Climbers and Ramblers
Roses are seldom better displayed than when they look down at us from above, and it is surprising that many of the best climbing roses are rarely seen and difficult to obtain. We have gone to great lengths to gather together one of the most extensive collections of these roses.
English Climbing Roses
There are several English Roses that may be described as true climbers, for example the once flowering Constance Spry and Shropshire Lass.

There are, however, a number of repeat flowering English Roses, usually thought of as shrubs, that may easily be encouraged to climb 6 to 10 ft in height, particularly when planted against a wall or solid fence. This is all the height that is required for many positions - and of course, a low climber is much easier to manage.


Climbing Roses
Climbing roses differ from rambler roses in that they have larger flowers, similar to other garden roses. These are usually held singly or in small groups. Climbers generally have the ability to repeat flower after their first period of bloom.

There seems to be almost endless possibilities for the use of climbers and there can be few plants more essential for the garden. Most climbing roses are used to cover the walls of the house and garden, but they may also be grown on pillars, arches and pergolas and over fences.

Rambling Roses
Rambling roses usually have numerous small flowers held in large bunches. They produce strong, frequently long, stems from the base of the plant.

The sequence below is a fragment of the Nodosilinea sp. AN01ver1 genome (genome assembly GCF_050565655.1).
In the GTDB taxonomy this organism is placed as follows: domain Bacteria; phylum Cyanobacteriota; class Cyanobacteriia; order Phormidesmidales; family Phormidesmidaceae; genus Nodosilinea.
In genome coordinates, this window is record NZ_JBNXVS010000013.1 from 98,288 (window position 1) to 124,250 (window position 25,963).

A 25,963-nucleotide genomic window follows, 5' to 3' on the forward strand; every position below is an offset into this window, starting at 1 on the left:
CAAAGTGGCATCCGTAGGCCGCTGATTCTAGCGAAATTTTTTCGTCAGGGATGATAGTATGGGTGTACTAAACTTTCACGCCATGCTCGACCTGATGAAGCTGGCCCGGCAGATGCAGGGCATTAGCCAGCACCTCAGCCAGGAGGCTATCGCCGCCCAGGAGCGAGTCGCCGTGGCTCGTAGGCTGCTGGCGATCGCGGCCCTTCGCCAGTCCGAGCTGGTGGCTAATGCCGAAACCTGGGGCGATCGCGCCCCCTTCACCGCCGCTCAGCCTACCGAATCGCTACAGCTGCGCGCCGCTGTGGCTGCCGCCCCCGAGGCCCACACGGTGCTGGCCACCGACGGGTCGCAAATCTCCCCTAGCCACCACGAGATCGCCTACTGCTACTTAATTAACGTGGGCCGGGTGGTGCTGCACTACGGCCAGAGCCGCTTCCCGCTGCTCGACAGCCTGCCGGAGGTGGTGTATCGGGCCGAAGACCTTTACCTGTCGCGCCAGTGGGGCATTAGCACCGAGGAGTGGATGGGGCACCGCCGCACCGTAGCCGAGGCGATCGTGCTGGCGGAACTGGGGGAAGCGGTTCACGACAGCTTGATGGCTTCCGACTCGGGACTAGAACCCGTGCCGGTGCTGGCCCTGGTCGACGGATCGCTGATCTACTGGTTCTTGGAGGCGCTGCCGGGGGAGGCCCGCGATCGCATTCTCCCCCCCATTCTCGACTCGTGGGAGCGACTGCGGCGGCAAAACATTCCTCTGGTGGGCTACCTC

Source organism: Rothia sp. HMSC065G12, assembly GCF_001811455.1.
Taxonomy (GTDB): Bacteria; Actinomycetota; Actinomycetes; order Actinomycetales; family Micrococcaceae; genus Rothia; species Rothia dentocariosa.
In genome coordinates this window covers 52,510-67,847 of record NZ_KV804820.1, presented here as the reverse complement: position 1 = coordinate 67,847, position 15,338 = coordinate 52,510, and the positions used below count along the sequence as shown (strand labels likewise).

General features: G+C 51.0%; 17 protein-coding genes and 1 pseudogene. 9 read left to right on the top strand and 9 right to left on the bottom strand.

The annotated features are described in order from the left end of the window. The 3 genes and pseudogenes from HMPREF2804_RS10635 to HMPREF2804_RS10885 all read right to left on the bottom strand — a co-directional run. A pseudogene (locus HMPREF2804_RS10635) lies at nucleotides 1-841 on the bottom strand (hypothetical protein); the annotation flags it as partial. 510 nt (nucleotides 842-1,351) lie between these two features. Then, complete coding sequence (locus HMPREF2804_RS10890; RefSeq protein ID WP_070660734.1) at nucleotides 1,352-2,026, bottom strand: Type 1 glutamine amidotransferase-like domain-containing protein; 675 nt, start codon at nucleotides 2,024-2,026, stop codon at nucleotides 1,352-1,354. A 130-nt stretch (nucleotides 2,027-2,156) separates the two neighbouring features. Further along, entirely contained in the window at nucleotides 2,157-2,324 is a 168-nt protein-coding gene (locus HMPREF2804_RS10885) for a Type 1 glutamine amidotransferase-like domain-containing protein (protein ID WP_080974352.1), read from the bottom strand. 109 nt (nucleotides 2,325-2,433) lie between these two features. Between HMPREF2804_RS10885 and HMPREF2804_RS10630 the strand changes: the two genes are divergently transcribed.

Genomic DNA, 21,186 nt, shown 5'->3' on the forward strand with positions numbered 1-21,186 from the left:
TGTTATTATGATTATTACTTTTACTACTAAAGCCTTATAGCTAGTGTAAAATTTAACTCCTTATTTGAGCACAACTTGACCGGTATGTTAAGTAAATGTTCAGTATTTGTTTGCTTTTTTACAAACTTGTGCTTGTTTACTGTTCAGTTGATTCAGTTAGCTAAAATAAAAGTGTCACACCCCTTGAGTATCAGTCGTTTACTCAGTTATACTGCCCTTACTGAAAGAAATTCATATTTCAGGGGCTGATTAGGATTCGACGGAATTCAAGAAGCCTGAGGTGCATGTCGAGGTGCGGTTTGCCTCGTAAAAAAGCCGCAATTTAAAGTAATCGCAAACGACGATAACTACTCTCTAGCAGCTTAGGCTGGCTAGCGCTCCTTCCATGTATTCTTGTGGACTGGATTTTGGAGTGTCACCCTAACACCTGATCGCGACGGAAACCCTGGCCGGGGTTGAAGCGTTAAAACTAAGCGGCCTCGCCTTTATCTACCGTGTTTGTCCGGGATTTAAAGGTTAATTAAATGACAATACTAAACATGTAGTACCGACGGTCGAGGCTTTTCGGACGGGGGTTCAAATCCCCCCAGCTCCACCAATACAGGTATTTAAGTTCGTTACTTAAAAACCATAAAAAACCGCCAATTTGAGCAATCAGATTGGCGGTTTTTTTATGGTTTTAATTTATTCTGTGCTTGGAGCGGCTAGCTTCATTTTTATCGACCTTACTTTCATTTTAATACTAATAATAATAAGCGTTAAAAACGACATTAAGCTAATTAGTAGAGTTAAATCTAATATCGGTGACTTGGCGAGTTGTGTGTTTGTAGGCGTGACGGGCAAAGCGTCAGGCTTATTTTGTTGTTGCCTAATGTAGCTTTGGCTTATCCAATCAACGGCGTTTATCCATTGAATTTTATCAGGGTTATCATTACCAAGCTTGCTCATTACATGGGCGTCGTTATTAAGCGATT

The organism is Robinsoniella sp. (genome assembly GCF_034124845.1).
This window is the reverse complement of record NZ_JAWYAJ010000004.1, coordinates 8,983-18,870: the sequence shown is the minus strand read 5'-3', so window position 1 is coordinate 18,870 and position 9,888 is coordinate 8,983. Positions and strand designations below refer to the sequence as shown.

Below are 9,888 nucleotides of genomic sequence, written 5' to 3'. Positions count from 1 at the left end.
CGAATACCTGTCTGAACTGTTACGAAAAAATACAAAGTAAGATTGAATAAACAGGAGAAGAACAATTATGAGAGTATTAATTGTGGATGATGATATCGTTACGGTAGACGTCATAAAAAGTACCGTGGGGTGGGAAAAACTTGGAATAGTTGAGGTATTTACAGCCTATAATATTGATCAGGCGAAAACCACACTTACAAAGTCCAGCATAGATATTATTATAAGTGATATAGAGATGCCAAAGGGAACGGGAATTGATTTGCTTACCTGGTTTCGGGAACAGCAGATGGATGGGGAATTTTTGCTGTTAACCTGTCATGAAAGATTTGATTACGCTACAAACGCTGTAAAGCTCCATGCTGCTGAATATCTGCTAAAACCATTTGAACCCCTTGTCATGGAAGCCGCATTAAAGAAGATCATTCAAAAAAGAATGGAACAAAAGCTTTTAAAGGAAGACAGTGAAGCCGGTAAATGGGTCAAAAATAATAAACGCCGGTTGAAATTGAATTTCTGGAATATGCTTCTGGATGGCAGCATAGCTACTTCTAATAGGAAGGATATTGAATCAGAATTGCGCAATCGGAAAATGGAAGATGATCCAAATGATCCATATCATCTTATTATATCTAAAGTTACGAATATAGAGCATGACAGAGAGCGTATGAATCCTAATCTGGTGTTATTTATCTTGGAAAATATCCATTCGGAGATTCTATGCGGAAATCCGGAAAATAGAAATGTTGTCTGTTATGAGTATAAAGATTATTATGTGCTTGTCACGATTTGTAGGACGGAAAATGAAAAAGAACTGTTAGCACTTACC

The more vigorous ramblers may be encouraged to grow into trees, from which their flowers will hang down in festoons. Others may be allowed to clamber over shrubs and hedges.

If you have rather an unsightly shed, this may be attractively covered by a strong rambler. It is wise to check that the height of a rambler is suitable for the available space.
English Rambling Roses
Ramblers flower with great freedom, giving a mass of bloom, but this is usually only once in the year. Their growth is robust but graceful and they are ideal for covering large areas.

The English rambling roses, Malvern Hills and Snow Goose, are both unusual in that they repeat flower. This helps to restrict their height, which can be a great advantage where space is limited.

These can be trained against a wall or trellis or allowed to scramble over posts, arches or pergolas.

 
 

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DAVID AUSTIN ® is a registered name for David Austin Roses
01 November 2014